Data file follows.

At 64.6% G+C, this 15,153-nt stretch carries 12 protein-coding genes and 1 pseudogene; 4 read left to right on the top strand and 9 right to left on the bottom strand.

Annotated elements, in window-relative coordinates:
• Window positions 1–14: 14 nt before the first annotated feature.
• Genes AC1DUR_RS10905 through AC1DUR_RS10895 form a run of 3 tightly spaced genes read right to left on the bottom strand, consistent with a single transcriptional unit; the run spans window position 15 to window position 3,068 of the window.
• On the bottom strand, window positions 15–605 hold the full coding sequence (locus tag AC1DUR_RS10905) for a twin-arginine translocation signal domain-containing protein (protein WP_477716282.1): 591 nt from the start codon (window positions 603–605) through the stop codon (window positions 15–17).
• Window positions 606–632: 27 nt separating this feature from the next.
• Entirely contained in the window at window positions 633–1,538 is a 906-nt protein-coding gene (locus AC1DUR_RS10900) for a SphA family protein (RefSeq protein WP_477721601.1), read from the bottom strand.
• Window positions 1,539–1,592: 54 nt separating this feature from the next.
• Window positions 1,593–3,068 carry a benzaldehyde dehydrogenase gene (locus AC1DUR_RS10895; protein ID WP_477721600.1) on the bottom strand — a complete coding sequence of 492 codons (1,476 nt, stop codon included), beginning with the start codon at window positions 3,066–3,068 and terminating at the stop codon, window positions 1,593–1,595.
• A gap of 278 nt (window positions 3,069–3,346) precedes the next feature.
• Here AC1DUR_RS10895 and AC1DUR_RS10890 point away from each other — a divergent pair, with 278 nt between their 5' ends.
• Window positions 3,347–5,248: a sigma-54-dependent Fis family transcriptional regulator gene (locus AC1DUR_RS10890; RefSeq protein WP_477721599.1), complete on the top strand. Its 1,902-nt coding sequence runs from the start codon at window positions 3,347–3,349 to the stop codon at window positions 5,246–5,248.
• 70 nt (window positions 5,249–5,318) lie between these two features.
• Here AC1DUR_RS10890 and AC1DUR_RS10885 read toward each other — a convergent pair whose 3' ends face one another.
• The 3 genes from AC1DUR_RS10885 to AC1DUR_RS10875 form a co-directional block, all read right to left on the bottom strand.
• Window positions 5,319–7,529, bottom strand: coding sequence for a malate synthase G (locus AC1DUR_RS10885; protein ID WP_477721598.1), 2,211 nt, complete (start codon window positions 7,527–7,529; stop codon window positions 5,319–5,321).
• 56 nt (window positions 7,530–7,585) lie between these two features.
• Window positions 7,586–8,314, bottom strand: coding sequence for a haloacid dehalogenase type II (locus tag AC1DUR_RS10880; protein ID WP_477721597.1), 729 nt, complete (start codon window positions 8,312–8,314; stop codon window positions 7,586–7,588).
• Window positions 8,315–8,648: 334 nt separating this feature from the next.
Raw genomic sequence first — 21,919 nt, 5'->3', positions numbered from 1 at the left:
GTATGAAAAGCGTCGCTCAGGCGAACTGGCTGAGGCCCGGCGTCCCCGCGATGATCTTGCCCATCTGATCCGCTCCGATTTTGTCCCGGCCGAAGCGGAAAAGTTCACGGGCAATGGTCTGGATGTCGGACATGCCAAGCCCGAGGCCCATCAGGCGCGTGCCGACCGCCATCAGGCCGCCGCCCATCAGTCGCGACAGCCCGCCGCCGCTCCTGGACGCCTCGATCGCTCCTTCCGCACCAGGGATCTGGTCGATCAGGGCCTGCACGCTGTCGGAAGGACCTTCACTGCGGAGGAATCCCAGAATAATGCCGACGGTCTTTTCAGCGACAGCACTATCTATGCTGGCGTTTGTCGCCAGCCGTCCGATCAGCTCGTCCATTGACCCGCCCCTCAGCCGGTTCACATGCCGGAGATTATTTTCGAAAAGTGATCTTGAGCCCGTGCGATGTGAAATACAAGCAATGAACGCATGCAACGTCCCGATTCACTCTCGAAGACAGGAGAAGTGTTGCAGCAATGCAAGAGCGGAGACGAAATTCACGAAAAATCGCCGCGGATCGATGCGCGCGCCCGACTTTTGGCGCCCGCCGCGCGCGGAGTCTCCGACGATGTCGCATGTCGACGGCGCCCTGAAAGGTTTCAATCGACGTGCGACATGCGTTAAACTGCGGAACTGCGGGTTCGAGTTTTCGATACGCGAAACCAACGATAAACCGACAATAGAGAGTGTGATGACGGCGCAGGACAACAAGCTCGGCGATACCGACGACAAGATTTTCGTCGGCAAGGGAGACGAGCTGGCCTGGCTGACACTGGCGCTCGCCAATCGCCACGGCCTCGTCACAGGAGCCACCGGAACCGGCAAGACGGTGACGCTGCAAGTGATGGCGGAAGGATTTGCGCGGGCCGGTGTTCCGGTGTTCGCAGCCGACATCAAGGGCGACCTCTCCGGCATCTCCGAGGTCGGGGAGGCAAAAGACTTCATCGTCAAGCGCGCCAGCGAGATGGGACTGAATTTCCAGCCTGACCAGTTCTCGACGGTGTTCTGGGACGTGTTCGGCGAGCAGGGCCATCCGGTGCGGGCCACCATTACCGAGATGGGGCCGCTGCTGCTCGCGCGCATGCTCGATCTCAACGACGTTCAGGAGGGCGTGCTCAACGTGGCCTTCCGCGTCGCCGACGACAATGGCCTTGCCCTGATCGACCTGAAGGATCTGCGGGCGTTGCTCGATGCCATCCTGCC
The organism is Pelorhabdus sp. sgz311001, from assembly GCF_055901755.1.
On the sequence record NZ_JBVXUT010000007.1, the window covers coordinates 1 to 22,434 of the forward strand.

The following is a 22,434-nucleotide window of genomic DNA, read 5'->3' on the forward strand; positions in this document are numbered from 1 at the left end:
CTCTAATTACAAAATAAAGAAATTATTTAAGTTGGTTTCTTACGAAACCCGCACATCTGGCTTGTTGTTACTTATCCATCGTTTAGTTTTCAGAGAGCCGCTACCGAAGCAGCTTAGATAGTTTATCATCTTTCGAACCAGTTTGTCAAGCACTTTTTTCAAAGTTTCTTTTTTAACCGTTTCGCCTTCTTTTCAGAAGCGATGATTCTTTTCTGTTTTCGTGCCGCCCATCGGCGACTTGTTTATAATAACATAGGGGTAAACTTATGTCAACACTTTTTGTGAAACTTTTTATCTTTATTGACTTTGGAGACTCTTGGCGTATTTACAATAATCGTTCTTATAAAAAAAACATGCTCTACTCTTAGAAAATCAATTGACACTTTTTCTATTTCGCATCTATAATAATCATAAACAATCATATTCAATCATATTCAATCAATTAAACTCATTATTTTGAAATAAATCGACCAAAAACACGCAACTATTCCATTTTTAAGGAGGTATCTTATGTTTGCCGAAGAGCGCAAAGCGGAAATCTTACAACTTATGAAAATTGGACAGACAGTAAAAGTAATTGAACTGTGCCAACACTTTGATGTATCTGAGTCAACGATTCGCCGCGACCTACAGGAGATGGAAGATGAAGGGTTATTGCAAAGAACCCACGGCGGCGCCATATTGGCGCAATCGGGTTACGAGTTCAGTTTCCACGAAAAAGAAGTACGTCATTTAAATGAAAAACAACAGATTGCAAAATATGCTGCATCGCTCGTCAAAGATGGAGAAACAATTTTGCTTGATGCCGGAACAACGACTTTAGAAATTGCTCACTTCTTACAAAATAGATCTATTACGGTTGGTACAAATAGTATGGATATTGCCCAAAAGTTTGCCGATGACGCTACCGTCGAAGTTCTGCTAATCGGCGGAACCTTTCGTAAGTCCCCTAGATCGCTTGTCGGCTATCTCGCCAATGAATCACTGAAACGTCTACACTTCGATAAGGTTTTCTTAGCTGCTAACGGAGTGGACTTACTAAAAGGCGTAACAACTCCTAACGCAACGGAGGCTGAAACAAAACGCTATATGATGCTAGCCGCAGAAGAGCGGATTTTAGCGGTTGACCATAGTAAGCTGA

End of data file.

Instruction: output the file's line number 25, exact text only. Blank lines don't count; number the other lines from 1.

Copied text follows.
CTCTAATTACAAAATAAAGAAATTATTTAAGTTGGTTTCTTACGAAACCCGCACATCTGGCTTGTTGTTACTTATCCATCGTTTAGTTTTCAGAGAGCCGCTACCGAAGCAGCTTAGATAGTTTATCATCTTTCGAACCAGTTTGTCAAGCACTTTTTTCAAAGTTTCTTTTTTAACCGTTTCGCCTTCTTTTCAGAAGCGATGATTCTTTTCTGTTTTCGTGCCGCCCATCGGCGACTTGTTTATAATAACATAGGGGTAAACTTATGTCAACACTTTTTGTGAAACTTTTTATCTTTATTGACTTTGGAGACTCTTGGCGTATTTACAATAATCGTTCTTATAAAAAAAACATGCTCTACTCTTAGAAAATCAATTGACACTTTTTCTATTTCGCATCTATAATAATCATAAACAATCATATTCAATCATATTCAATCAATTAAACTCATTATTTTGAAATAAATCGACCAAAAACACGCAACTATTCCATTTTTAAGGAGGTATCTTATGTTTGCCGAAGAGCGCAAAGCGGAAATCTTACAACTTATGAAAATTGGACAGACAGTAAAAGTAATTGAACTGTGCCAACACTTTGATGTATCTGAGTCAACGATTCGCCGCGACCTACAGGAGATGGAAGATGAAGGGTTATTGCAAAGAACCCACGGCGGCGCCATATTGGCGCAATCGGGTTACGAGTTCAGTTTCCACGAAAAAGAAGTACGTCATTTAAATGAAAAACAACAGATTGCAAAATATGCTGCATCGCTCGTCAAAGATGGAGAAACAATTTTGCTTGATGCCGGAACAACGACTTTAGAAATTGCTCACTTCTTACAAAATAGATCTATTACGGTTGGTACAAATAGTATGGATATTGCCCAAAAGTTTGCCGATGACGCTACCGTCGAAGTTCTGCTAATCGGCGGAACCTTTCGTAAGTCCCCTAGATCGCTTGTCGGCTATCTCGCCAATGAATCACTGAAACGTCTACACTTCGATAAGGTTTTCTTAGCTGCTAACGGAGTGGACTTACTAAAAGGCGTAACAACTCCTAACGCAACGGAGGCTGAAACAAAACGCTATATGATGCTAGCCGCAGAAGAGCGGATTTTAGCGGTTGACCATAGTAAGCTGA